The city reported a major reason to open bids in June was to ensure state and federal funding would be finalized before the June 30 end of MnDOT’s fiscal year. In a report to the council, city staff noted MnDOT confirmed the city is not in jeopardy of losing any state or federal funding with the proposed schedule to open bids July 7.

Construction plans

The plan to relocate the signal and railroad crossing has been in the works for decades. For years, Baxter officials have planned moving the signal intersection at Knollwood Drive to the east and creating a new crossing at Inglewood to create a north/south corridor west of Highway 371. It was part of a beltway vision for alternative traffic flow in the city beyond the mainstay of Highway 371. And it is also part of redefining the city’s traffic connection to its other main artery of Highway 210, which is the main corridor for east/west traffic through the city.

Signs point to the detour for Foley Road.
Construction work is ongoing on Foley Road in Baxter.
Renee Richardson / Brainerd Dispatch

Moving the Knollwood intersection would mean eliminating that railroad crossing and making Foley Road a more substantial player in the traffic corridor.

The city ordered bids call for a project that will:

  • Remove the south leg of the Highway 210 and Knollwood Drive intersection, including the railroad crossing and connection to Foley Road.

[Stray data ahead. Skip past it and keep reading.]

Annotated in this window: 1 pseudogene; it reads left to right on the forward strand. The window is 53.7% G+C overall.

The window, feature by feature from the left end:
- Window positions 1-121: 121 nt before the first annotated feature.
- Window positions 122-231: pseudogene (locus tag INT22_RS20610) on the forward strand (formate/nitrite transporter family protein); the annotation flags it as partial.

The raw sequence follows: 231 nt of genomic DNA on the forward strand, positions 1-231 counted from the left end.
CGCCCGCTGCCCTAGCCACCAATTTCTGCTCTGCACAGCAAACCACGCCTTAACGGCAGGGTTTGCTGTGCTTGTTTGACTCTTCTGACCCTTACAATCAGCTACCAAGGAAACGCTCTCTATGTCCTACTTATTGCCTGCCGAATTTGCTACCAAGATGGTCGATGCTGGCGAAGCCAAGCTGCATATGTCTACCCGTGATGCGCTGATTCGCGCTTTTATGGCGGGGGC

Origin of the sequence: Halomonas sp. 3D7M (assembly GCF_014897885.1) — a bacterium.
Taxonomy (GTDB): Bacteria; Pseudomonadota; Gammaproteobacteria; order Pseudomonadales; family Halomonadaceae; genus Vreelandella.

• Remove the traffic signal at Highway 210 and Knollwood Drive intersection and construct a reduced conflict intersection, sometimes called J-turns, with street lighting system. The reduced conflict intersection is designed to reduce fatalities and injuries from broadside crashes.
  • Construct a traffic signal and turn lanes at Highway 210 at Inglewood Drive. 
  • Make improvements to storm sewer on Highway 210 at both intersections. 
  • Do roadway, trail and railway crossing improvements on Inglewood Drive from Highway 210 to Foley Road. 

Special city council session set Thursday

The Baxter City Council will meet in a special city council session at 6 p.m. Thursday, June 16, for the improvement hearing for the 2023 Knollwood Drive project.

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The project will reconstruct the roadway and trail on Knollwood from Highland Scenic Drive, also known as County Highway 48, to Foley Road. The hearing will allow property owners to raise concerns or bring up questions on the project or the estimated cost to them via assessments related to the construction. The council can order a resolution on the project anytime within six months of the improvement hearing.

“The total estimated cost of the improvements is $2,451,098,” the city reported. “The portion of the cost to be paid by the City is estimated to be $1,830,578 and the estimated portion of the cost to be assessed to benefitting property owners is $620,520. Project costs include $255,767 in contingencies.”

Renee Richardson, managing editor, may be reached at 218-855-5852 or renee.richardson@brainerddispatch.com. Follow on Twitter at www.twitter.com/DispatchBizBuzz.

Renee Richardson is managing editor at the Brainerd Dispatch. She joined the Brainerd Dispatch in 1996 after earning her bachelor's degree in mass communications at St. Cloud State University.
Renee Richardson can be reached at renee.richardson@brainerddispatch.com or by calling 218-855-5852 or follow her on Twitter @dispatchbizbuzz or Facebook.